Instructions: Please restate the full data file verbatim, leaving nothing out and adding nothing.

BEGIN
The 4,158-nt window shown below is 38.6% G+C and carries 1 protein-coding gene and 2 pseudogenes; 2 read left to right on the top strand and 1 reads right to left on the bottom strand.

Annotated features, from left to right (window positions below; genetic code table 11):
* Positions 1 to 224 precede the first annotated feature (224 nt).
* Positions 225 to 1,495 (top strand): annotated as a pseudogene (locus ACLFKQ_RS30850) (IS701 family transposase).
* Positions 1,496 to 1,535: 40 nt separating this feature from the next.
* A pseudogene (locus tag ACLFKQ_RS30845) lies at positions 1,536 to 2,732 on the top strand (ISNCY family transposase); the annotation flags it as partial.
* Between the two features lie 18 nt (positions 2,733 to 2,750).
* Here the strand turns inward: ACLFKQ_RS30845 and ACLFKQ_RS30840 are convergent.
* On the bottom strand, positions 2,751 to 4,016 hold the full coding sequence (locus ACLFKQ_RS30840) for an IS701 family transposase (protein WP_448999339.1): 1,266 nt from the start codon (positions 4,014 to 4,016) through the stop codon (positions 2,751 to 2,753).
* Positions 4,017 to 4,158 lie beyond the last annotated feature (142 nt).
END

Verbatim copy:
The 4,158-nt window shown below is 38.6% G+C and carries 1 protein-coding gene and 2 pseudogenes; 2 read left to right on the top strand and 1 reads right to left on the bottom strand.

Annotated features, from left to right (window positions below; genetic code table 11):
* Positions 1 to 224 precede the first annotated feature (224 nt).
* Positions 225 to 1,495 (top strand): annotated as a pseudogene (locus ACLFKQ_RS30850) (IS701 family transposase).
* Positions 1,496 to 1,535: 40 nt separating this feature from the next.
* A pseudogene (locus tag ACLFKQ_RS30845) lies at positions 1,536 to 2,732 on the top strand (ISNCY family transposase); the annotation flags it as partial.
* Between the two features lie 18 nt (positions 2,733 to 2,750).
* Here the strand turns inward: ACLFKQ_RS30845 and ACLFKQ_RS30840 are convergent.
* On the bottom strand, positions 2,751 to 4,016 hold the full coding sequence (locus ACLFKQ_RS30840) for an IS701 family transposase (protein WP_448999339.1): 1,266 nt from the start codon (positions 4,014 to 4,016) through the stop codon (positions 2,751 to 2,753).
* Positions 4,017 to 4,158 lie beyond the last annotated feature (142 nt).